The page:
Children and empathy
Understanding empathy and how children develop it.
Empathy is the ability to understand and share the feelings of another. As it relates to parenting, empathy is the ability of parents to perceive the emotions, needs and wants of their children and to be able to respond in a nurturing way. Babies are unable to say how they are feeling so it is important for their caregivers to be emphatic to their children’s cues. As caregivers show empathy toward children, they grow up to learn empathy and in turn, learn to become sensitive to the needs and feelings of others.
Some believe that empathy begins to develop when children are very young. Often times when a 1-year-old observes another child crying, they will begin to cry as well. This imitation can indicate that they are experiencing the same feeling. Around the age of two, children become more aware that they are separate from others and will try to soothe a crying child. They are realizing that someone else’s feelings are different from their own. Late in childhood, around age 6 or 7, children can understand distress in others beyond the immediate situation. They can understand another child’s emotion by them telling them about an experience.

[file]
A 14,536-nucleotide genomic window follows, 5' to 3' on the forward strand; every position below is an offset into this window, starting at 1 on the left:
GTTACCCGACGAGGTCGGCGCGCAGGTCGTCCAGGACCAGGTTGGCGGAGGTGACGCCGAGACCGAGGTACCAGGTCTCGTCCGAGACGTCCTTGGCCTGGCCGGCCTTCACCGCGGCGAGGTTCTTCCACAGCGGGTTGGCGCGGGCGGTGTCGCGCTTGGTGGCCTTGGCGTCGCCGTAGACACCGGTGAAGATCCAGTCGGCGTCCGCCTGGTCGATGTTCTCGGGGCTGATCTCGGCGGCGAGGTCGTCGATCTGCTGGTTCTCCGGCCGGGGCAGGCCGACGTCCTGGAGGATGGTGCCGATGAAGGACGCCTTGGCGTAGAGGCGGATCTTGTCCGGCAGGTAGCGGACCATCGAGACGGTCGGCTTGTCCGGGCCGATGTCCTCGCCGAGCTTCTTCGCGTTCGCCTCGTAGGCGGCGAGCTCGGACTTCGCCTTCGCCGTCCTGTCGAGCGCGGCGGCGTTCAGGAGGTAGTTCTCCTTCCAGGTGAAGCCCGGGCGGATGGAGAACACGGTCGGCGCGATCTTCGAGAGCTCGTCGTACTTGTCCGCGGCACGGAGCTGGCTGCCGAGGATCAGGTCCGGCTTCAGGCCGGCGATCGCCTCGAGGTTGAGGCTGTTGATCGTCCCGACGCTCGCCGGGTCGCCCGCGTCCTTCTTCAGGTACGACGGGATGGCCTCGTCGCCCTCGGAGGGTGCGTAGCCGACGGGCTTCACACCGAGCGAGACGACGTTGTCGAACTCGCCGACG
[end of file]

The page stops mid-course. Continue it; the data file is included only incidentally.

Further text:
Empathy is a skill that develops with teaching, modeling and practice. Michigan State University Extension says that there are several ways to help children develop a sense of empathy:
- Use nurturing discipline techniques
- Teach children to express their feelings
- Identify and honor your children’s feelings
- Model empathy
- Teach children to care for things like pets and plants
- Teach children to share
Most of all, children learn empathy when they are treated with empathy. For more information, read How Children Develop Empathy.